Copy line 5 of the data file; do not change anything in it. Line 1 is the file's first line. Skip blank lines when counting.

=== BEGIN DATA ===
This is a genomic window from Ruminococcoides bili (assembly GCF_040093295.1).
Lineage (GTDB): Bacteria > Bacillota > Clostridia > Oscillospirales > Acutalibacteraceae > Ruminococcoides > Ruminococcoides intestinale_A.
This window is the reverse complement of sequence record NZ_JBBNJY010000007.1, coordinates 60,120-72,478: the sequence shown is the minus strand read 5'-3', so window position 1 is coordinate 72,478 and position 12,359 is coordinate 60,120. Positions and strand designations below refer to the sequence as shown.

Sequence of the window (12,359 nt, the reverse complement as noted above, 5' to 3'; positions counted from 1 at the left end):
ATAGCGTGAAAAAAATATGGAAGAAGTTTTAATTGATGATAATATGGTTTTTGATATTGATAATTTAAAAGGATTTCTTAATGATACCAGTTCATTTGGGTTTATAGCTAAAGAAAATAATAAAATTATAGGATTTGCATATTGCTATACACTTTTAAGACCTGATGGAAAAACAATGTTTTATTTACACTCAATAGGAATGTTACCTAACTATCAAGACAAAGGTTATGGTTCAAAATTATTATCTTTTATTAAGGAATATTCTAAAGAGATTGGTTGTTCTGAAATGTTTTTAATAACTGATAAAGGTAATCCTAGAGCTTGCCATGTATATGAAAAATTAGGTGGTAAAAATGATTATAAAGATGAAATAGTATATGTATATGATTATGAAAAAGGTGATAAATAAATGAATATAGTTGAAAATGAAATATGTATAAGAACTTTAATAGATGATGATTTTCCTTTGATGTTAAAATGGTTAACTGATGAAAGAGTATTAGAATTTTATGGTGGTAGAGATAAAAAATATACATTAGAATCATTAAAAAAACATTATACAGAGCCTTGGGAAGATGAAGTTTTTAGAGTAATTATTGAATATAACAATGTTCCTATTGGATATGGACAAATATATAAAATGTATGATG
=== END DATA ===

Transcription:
ATAGCGTGAAAAAAATATGGAAGAAGTTTTAATTGATGATAATATGGTTTTTGATATTGATAATTTAAAAGGATTTCTTAATGATACCAGTTCATTTGGGTTTATAGCTAAAGAAAATAATAAAATTATAGGATTTGCATATTGCTATACACTTTTAAGACCTGATGGAAAAACAATGTTTTATTTACACTCAATAGGAATGTTACCTAACTATCAAGACAAAGGTTATGGTTCAAAATTATTATCTTTTATTAAGGAATATTCTAAAGAGATTGGTTGTTCTGAAATGTTTTTAATAACTGATAAAGGTAATCCTAGAGCTTGCCATGTATATGAAAAATTAGGTGGTAAAAATGATTATAAAGATGAAATAGTATATGTATATGATTATGAAAAAGGTGATAAATAAATGAATATAGTTGAAAATGAAATATGTATAAGAACTTTAATAGATGATGATTTTCCTTTGATGTTAAAATGGTTAACTGATGAAAGAGTATTAGAATTTTATGGTGGTAGAGATAAAAAATATACATTAGAATCATTAAAAAAACATTATACAGAGCCTTGGGAAGATGAAGTTTTTAGAGTAATTATTGAATATAACAATGTTCCTATTGGATATGGACAAATATATAAAATGTATGATG